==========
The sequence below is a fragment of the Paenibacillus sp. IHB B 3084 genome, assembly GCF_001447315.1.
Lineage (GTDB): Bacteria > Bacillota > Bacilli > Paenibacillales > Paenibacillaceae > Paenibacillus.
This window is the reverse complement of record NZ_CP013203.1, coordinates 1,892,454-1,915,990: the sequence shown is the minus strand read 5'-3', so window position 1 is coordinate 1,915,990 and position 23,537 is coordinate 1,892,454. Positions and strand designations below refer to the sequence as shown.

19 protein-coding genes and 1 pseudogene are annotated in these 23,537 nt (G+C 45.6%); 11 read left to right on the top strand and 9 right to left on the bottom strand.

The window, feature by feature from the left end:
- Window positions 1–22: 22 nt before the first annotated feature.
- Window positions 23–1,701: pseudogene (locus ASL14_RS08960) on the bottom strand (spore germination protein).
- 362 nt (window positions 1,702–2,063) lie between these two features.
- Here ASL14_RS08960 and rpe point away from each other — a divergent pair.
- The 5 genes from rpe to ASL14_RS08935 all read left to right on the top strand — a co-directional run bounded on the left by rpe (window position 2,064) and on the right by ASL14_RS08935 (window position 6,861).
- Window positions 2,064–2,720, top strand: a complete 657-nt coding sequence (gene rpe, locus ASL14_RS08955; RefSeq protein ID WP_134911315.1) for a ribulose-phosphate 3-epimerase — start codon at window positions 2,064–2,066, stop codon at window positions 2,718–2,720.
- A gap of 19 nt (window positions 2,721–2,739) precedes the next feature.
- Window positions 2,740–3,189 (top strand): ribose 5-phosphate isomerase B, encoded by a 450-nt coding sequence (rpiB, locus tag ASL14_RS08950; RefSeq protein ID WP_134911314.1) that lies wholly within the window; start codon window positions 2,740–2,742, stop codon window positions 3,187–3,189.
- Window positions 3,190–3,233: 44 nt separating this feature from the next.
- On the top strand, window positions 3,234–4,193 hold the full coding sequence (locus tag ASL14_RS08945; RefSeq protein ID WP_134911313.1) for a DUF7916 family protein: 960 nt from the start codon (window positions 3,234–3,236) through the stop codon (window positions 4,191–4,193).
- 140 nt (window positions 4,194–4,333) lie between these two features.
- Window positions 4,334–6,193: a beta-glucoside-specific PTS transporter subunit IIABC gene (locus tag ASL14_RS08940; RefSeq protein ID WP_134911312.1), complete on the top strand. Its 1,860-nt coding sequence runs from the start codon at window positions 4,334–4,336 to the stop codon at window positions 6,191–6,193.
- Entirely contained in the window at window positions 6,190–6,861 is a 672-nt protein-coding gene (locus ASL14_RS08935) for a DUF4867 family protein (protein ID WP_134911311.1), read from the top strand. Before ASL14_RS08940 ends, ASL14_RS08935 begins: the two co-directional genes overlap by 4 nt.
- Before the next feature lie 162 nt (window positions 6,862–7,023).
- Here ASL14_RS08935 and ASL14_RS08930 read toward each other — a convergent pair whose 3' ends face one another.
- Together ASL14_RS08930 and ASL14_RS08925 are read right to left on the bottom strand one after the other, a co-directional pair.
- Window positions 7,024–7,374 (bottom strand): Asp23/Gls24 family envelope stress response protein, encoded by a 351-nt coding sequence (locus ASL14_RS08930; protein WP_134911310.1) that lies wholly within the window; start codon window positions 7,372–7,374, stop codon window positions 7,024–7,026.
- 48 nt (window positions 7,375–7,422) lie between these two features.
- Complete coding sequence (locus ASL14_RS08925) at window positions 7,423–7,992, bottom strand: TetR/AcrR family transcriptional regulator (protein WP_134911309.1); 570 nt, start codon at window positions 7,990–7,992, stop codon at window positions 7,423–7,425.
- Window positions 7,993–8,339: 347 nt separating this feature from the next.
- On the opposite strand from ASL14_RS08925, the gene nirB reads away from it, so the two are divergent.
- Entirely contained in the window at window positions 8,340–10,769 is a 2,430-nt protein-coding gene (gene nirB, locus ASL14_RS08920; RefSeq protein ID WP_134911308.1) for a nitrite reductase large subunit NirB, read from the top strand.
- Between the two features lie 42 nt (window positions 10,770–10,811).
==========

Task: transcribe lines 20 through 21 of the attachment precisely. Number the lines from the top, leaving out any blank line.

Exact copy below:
- Here ASL14_RS08935 and ASL14_RS08930 read toward each other — a convergent pair whose 3' ends face one another.
- Together ASL14_RS08930 and ASL14_RS08925 are read right to left on the bottom strand one after the other, a co-directional pair.